The September 1996 resolution is:
Resolved that the following subsection is added immediately after subsection (5) of section 5 of the Young Offenders Act:
Notwithstanding s. 7 (place of temporary detention) or 24.1 (open custody and secure custody) nothing in this Act authorizes the placement of a young person in a boot camp.
The youth wing of the national Progressive Conservative Party has advocated boot camps for young offenders. The Mike Harris government in Ontario is considering proposals respecting stricter discipline as a means to rehabilitating young persons who have been found guilty of criminal offences. Similar proposals have been implemented in other countries.
1. What Ministry in your province operates places of open custody and secure custody for young persons? What is the difference between open custody and secure custody. Does your province make use of forest or wilderness camps in the rehabilitation of young persons?
2. Contact the Canadian Department of National Defence to find out about military boot camps. What are the admission requirements? Can you enter if you have a criminal record? Do participants in military boot camps in Canada learn about weapons and ammunition? Is military boot camp an appropriate model for correction of young offenders?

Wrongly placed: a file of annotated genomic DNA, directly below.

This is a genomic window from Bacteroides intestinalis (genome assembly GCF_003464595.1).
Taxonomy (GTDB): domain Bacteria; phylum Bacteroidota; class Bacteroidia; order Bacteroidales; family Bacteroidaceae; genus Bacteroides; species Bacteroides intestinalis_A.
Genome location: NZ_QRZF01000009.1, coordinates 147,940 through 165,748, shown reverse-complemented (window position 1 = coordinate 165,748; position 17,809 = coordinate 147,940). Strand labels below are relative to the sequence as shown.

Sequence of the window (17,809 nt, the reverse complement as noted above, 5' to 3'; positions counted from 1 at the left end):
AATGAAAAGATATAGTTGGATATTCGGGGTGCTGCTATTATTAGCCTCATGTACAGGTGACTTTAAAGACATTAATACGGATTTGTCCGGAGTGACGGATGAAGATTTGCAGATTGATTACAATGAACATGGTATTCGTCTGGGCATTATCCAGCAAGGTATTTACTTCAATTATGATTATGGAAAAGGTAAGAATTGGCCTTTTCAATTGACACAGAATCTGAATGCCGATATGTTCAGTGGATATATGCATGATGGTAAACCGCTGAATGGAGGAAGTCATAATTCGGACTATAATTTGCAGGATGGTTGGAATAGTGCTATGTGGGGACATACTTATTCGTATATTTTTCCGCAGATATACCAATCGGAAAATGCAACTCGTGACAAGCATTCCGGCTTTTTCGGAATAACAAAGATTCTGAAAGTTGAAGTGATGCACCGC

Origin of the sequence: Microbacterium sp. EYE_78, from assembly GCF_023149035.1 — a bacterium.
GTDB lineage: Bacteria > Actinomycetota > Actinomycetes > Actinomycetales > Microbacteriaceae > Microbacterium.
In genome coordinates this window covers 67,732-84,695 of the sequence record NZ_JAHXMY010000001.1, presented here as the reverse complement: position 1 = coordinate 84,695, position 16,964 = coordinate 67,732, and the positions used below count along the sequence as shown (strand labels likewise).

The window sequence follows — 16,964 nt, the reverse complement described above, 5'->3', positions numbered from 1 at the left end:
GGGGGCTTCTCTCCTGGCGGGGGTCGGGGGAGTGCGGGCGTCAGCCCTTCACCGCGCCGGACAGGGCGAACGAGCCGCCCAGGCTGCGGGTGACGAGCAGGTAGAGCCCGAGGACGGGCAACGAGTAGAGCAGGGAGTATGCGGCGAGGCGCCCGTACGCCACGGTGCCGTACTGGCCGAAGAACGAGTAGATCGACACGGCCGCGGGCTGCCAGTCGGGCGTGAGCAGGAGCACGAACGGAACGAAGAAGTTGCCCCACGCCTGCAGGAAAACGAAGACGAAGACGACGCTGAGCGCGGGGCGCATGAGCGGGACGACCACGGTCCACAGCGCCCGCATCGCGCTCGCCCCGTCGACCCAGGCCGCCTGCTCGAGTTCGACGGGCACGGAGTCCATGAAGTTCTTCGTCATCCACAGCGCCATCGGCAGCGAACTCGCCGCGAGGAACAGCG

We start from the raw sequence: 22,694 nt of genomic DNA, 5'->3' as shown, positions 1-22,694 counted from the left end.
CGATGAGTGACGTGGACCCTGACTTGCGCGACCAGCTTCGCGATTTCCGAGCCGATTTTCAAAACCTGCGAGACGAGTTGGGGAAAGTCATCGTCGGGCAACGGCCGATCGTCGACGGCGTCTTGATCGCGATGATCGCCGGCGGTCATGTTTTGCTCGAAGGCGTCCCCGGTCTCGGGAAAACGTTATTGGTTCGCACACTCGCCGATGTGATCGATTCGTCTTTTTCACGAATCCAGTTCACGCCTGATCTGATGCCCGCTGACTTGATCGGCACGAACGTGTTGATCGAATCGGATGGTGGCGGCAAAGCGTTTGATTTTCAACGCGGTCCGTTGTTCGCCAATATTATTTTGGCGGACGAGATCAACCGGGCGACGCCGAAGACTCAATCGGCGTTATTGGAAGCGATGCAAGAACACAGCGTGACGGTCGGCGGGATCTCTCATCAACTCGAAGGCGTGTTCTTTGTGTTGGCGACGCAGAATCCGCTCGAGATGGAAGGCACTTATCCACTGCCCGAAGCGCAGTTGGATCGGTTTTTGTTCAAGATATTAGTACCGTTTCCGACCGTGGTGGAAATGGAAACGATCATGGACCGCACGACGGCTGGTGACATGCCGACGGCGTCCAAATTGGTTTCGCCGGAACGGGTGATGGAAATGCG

3. What offender boot camp programs are in place in other countries? Do they result in rehabilitation of participants?
4. Are offender boot camp programs only relevant to jurisdictions which have a social welfare model of corrections for young offenders? What are the differences between the training schools used as custodial facilities in Ontario under the Juvenile Delinquents Act prior to 1984 and secure custody facilities used after the implementation of the Young Offenders Act?
The following Internet resources, may be of assistance:
Boot Camp for Juvenile Offenders
Stephen R. Biss, Barrister & Solicitor
470 Hensall Circle, Suite 303
905-273-3322 or 1-877-273-3322
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